Why Parameters's Gradient is Zero?

Hi,
In my model , some parameters’s gradient keeps as zero, which confused me a lot. Some necessary information list as below:
The main code about the parameters of zero-gradient:

###
some code
###
# about attention
alpha = F.softmax((bag_embs * self.att_a).mm(self.query_vec), 1)
bag_embs = (bag_embs * alpha).sum(0)
batch_fea.append(bag_embs)
###
some code
###

in the model definition:

self.bias_d = nn.Parameter(torch.randn(3,5))
self.query_vec = nn.Parameter(torch.randn(3,1)
self.att_a = nn.Parameter(torch.randn(3)

in the model weight init:

nn.init.xavier_uniform(self.query_vec)
nn.init.uniform(self.att_a)

And I use the Tensorboad to visualize the model parameters and its gradient:

The gradient of att_a and query_vec is always zero. while others such as bias_d is ok.
So What may cause that problem?

Thanks

1 Like

Hi,

You code sample does not show how bias_d is used so not sure how to answer.
That being said, in what you showed, if alpha is 0, then both these gradients will be 0.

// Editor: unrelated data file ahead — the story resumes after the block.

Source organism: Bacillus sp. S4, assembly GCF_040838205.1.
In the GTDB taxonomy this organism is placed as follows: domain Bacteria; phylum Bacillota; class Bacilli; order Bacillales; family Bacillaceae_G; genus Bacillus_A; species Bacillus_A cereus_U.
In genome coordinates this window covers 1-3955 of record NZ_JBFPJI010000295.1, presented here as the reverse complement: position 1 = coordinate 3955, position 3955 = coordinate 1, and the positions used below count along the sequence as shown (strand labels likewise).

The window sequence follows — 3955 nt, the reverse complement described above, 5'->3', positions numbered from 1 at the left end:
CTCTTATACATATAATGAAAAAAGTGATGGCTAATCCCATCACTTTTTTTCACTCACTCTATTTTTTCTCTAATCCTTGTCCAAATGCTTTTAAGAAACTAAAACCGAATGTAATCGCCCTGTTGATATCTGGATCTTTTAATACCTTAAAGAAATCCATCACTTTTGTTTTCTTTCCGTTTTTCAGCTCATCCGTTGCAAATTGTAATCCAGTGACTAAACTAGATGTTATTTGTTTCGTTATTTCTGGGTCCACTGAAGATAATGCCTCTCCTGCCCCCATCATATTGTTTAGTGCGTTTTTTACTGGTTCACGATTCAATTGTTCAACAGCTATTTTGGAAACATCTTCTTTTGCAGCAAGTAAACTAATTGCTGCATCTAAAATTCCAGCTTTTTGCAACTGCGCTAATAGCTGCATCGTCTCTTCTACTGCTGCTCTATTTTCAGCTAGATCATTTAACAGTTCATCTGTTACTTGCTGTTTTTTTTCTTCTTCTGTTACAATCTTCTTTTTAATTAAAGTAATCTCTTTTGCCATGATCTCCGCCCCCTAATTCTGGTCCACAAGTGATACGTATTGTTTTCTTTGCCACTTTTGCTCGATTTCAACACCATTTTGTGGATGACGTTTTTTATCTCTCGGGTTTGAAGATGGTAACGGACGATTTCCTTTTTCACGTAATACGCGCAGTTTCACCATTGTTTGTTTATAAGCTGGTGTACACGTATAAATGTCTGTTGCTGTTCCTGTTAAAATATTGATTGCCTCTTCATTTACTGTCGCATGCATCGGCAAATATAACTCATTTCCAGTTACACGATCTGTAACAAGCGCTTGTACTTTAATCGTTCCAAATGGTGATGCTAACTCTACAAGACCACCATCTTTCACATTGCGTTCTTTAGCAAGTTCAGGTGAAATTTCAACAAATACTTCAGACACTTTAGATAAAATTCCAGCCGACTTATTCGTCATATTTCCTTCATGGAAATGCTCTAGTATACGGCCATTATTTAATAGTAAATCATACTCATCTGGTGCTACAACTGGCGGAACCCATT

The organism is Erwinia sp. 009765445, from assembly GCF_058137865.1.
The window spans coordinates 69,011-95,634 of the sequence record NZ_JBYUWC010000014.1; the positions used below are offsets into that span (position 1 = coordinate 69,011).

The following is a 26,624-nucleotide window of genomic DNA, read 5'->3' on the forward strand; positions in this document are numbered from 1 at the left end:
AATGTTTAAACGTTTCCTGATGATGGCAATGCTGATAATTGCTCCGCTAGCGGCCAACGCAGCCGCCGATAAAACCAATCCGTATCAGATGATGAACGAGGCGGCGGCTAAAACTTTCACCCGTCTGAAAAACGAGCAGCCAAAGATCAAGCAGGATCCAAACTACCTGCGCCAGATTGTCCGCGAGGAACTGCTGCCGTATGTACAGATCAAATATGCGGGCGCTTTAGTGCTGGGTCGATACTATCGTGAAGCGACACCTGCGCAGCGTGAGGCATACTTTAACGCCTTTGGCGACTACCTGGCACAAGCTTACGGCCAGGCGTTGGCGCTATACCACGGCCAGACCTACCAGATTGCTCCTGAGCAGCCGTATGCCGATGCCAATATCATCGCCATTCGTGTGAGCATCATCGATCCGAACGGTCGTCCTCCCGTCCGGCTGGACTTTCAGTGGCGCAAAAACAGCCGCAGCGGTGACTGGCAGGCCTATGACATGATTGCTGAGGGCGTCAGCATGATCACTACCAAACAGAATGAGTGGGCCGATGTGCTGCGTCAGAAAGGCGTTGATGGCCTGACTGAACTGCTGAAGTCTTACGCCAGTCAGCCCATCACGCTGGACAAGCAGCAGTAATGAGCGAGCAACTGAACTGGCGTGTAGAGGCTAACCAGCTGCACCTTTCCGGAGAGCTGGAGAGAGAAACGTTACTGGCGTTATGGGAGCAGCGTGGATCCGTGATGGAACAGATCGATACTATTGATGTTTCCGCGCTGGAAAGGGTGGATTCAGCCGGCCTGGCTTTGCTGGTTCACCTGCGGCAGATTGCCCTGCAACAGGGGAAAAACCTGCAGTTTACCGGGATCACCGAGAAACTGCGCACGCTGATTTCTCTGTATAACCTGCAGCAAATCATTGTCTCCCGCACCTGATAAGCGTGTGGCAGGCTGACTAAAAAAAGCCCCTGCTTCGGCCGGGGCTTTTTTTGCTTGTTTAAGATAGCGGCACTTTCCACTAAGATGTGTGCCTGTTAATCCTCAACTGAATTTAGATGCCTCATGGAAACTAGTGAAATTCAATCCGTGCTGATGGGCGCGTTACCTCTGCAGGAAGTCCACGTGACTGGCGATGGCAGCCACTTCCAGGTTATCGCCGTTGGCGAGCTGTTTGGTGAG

I guess a good way to debug this is to print the different values during the forward to make sure they are what you expect.

Thanks for your reply. The code sample is a part of the whole model. bias_d is just a bias in one fully connected layer. And bias_d can be updated normally. But the two vectors att_a, query_vec can not be.

alpha is the attention weight , so it cannot be zero. the other parameters in the model are updated normally except for the two att-a, query_vec. It’s very strange… :joy:

Hi, I found out the problem:joy: the dim in F.softmax() should be 0 rather than 1. After changing it to 0, the gradient is normal.
Because (bag_embs * self.att_a).mm(self.query_vec) get a Variable with size K * 1 and the softmax should be applied in the first dim.
If F.softmax(..., 1), then the values in alpha are all 1.
BTW, why the gradient will become 0 when alpha is all 1.

Good that you found it !

The answer is that a softmax with a single output is a constant function that outputs 1 all the time. And the gradient of a constant function is 0.

Yeah.
Thanks very much.